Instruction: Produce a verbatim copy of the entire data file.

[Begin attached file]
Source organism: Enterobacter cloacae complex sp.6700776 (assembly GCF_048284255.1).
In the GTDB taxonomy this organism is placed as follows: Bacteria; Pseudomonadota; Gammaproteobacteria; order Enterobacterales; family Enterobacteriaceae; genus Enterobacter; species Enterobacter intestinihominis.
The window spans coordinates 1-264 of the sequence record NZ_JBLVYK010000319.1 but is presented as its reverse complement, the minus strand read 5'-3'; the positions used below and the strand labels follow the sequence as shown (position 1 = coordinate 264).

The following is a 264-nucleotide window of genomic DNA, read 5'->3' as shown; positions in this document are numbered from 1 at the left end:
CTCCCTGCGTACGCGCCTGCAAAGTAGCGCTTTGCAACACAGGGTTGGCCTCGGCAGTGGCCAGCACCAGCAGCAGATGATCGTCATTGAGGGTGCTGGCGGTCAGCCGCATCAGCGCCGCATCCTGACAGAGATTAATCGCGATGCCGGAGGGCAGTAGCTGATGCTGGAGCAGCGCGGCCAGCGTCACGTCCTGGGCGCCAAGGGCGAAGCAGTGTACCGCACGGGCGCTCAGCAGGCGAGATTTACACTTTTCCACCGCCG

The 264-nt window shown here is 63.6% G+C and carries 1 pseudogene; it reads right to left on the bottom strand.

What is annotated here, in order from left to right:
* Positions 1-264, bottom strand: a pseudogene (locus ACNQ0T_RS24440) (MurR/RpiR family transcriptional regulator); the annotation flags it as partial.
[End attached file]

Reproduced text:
Source organism: Enterobacter cloacae complex sp.6700776 (assembly GCF_048284255.1).
In the GTDB taxonomy this organism is placed as follows: Bacteria; Pseudomonadota; Gammaproteobacteria; order Enterobacterales; family Enterobacteriaceae; genus Enterobacter; species Enterobacter intestinihominis.
The window spans coordinates 1-264 of the sequence record NZ_JBLVYK010000319.1 but is presented as its reverse complement, the minus strand read 5'-3'; the positions used below and the strand labels follow the sequence as shown (position 1 = coordinate 264).

The following is a 264-nucleotide window of genomic DNA, read 5'->3' as shown; positions in this document are numbered from 1 at the left end:
CTCCCTGCGTACGCGCCTGCAAAGTAGCGCTTTGCAACACAGGGTTGGCCTCGGCAGTGGCCAGCACCAGCAGCAGATGATCGTCATTGAGGGTGCTGGCGGTCAGCCGCATCAGCGCCGCATCCTGACAGAGATTAATCGCGATGCCGGAGGGCAGTAGCTGATGCTGGAGCAGCGCGGCCAGCGTCACGTCCTGGGCGCCAAGGGCGAAGCAGTGTACCGCACGGGCGCTCAGCAGGCGAGATTTACACTTTTCCACCGCCG

The 264-nt window shown here is 63.6% G+C and carries 1 pseudogene; it reads right to left on the bottom strand.

What is annotated here, in order from left to right:
* Positions 1-264, bottom strand: a pseudogene (locus ACNQ0T_RS24440) (MurR/RpiR family transcriptional regulator); the annotation flags it as partial.